In one embodiment of the present invention, the data transmission cable is an optical cable, and said first end of the data transmission cable is arranged to couple IR light from the IR port of the portable device into the cable and vice versa. The second end of the data transmission cable may be similarly arranged to couple IR light from said IR port of the remote device into the cable and vice versa. Alternatively, where the second end of the optical cable is arranged to be coupled to another input/output port of the remote device, and that port is an electromechanical port, the second end of the cable may comprise a transducer for converting IR light signals into electrical signals and vice versa. The transducer may also comprise a protocol converter for converting serial protocol data (e.g. RS232, USB) into IR protocol data (e.g. IrDA) and vice versa. The converter(s) may be implemented either in hardware or in software.
In an alternative embodiment of the present invention, said data transmission cable is an electrical transmission cable and said first end of the cable comprises a transducer arranged to convert IR light signals into electrical signals and vice versa. The transducer may also comprise a protocol converter for converting serial protocol data (e.g. RS232, USB) into IR protocol data (e.g. IrDA) and vice versa.
The second end of the cable may comprise a connector for coupling the cable to an electromechanical input/output port of the remote electronic device or may comprise a transducer for coupling the cable to said IR port of the remote device and for converting IR light signals into electrical signals and vice versa.
In one embodiment of the present invention, the first end of the data transmission cable terminates at a cradle or holder which provides said co-operating coupling means.
In another embodiment of the invention, the portable electronic device is a mobile communication device such as a combined mobile telephone/PDA. The remote electronic device may be a ‘hands-free’ control unit.
According to a third aspect of the present invention there is provided a method of operating a portable electronic device having an infra-red input/output port, the method comprising:
in a first mode of operation, transmitting data via wireless infra-red transmission between said infra-red port and an infra-red input/output port of a remote electronic device; and
in a second mode of operation, coupling a first end of a data transmission cable to the infra-red input/output port of the portable electronic device and coupling a second end of the cable to an input/output port of a remote electronic device, and thereafter transmitting data between the two coupled ports via said data transmission cable.
For a better understanding of the present invention and in order to show how the same may be carried into effect reference will now be made, by way of example, to the accompanying drawings, in which:
FIG. 1 shows schematically a mobile telephone in communication with a remote electronic device via an infra-red wireless transmission link;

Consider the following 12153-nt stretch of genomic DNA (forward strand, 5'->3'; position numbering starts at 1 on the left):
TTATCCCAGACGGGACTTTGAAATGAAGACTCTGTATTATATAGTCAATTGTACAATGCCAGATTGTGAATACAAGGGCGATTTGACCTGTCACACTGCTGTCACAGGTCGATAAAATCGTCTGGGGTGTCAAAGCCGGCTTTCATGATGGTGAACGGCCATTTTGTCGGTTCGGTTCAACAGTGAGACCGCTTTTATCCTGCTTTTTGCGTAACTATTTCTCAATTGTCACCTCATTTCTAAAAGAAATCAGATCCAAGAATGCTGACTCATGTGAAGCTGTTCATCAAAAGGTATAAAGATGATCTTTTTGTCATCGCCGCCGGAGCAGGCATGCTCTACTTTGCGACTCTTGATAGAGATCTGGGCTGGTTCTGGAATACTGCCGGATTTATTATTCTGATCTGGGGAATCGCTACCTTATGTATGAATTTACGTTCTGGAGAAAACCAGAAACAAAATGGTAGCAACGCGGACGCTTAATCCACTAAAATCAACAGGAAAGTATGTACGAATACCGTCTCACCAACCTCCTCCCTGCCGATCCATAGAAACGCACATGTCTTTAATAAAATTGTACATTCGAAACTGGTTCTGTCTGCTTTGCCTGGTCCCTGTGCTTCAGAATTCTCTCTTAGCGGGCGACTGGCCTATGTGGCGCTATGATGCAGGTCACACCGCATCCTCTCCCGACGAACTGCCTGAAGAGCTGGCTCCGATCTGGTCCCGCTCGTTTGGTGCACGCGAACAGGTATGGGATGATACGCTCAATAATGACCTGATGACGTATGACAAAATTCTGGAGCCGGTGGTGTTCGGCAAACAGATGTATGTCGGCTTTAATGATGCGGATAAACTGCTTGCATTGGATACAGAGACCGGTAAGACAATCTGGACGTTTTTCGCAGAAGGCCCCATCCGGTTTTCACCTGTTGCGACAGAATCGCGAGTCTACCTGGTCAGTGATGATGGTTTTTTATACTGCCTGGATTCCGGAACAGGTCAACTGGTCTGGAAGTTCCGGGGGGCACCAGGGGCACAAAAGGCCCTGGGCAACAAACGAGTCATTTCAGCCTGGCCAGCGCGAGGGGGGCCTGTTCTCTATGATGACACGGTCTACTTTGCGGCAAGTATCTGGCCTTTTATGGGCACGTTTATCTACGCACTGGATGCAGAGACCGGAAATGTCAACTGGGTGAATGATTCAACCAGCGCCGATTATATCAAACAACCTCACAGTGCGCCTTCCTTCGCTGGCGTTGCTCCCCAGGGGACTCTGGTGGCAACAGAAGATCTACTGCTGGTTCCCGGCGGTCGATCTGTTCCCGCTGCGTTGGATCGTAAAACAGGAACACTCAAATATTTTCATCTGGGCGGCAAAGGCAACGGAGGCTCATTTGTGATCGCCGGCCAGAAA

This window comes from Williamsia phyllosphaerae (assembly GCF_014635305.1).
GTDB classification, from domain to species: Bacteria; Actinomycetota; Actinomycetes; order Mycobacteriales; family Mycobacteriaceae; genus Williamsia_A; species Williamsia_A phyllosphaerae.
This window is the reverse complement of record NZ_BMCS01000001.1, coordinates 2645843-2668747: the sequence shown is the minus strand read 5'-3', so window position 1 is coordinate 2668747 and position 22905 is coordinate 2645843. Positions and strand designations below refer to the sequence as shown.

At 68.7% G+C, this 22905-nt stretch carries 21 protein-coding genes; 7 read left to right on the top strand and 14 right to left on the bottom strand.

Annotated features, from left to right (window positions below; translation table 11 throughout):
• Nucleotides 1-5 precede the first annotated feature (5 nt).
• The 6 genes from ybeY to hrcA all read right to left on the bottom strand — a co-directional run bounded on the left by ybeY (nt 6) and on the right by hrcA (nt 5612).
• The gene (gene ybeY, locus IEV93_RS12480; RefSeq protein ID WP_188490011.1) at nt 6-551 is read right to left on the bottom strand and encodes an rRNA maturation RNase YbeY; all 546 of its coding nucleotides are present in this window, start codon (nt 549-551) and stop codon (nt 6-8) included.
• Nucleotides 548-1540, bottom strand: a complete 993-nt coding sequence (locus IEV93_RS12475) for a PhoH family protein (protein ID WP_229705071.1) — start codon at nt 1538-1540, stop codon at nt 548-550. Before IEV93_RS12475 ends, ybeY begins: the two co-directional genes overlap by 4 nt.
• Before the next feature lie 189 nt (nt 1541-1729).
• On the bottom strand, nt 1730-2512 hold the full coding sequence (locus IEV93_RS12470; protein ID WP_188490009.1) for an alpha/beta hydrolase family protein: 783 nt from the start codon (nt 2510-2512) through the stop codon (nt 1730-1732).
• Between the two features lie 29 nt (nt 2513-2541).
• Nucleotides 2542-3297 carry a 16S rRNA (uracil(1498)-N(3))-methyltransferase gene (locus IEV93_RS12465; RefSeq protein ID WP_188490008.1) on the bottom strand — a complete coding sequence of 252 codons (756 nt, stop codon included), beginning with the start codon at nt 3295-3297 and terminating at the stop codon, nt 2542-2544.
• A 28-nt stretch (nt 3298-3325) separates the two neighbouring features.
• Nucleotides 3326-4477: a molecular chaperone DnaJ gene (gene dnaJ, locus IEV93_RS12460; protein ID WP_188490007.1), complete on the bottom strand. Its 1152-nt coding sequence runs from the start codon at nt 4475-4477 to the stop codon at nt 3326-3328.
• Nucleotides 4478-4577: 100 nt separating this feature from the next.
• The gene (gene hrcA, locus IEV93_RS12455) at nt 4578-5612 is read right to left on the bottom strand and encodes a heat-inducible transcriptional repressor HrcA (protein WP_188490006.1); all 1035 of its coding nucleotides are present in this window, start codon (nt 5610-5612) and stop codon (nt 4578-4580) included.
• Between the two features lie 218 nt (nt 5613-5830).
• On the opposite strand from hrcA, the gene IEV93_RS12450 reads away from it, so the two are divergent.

FIG. 2 shows schematically the devices of FIG. 1 communicating via an electrical cable;
FIG. 3 shows in more detail an infra-red communications port of the mobile telephone of FIG. 2 with the cable coupled to the port;
FIG. 4 shows schematically a mobile telephone and a remote electronic device communicating via an optical cable; and
FIG. 5 shows schematically a mobile telephone seated in a cradle and coupled to a remote hands-free controller via an electrical cable.
There is illustrated in FIG. 1 a mobile telephone 1 and a notebook computer 2. Both devices are provided with respective infra-red (IR) input/output ports 3,4 which enable the bi-directional transmission of data between the two devices 1,2 when the devices have a direct line of sight to one another. An IR wireless link of this type is described in detail in EP0585030. The construction of the two ports 3,4 is substantially identical, each comprising an IR transmitter 5 and an IR receiver 6 shielded behind an IR transparent window 7. Data for transmission is formatted by the transmitting device 1,2 according to an IR transmission protocol (IrDA), e.g. by a central processing unit (CPU) of that device (not shown in the Figures).
In the event that no direct line of sight exists between the mobile telephone 1 and the computer 2, or corrupting electromagnetic interference is present, the IR wireless link may not function satisfactorily. Thus, an RS232 compatible electrical interconnecting cable 8 is provided (FIG. 2) which has first and second connectors 9,10 provided at its two ends for connection to the mobile telephone 1 and the computer 2 respectively. More particularly, and as shown in FIG. 3, the first connector 9 has a pair of locking pins 10 a, 10 b which are arranged to engage respective receiving apertures 11 a, 11 b provided on either side of the IR port 3 of the mobile telephone 1. The pins 10 a, 10 b and the apertures 11 a, 11 b provide a snap-lit coupling means which secures the first connector 9 in close proximity to the IR port 3. A release button 12 of the first connector 9 allows the connector to be removed from the IR port 3.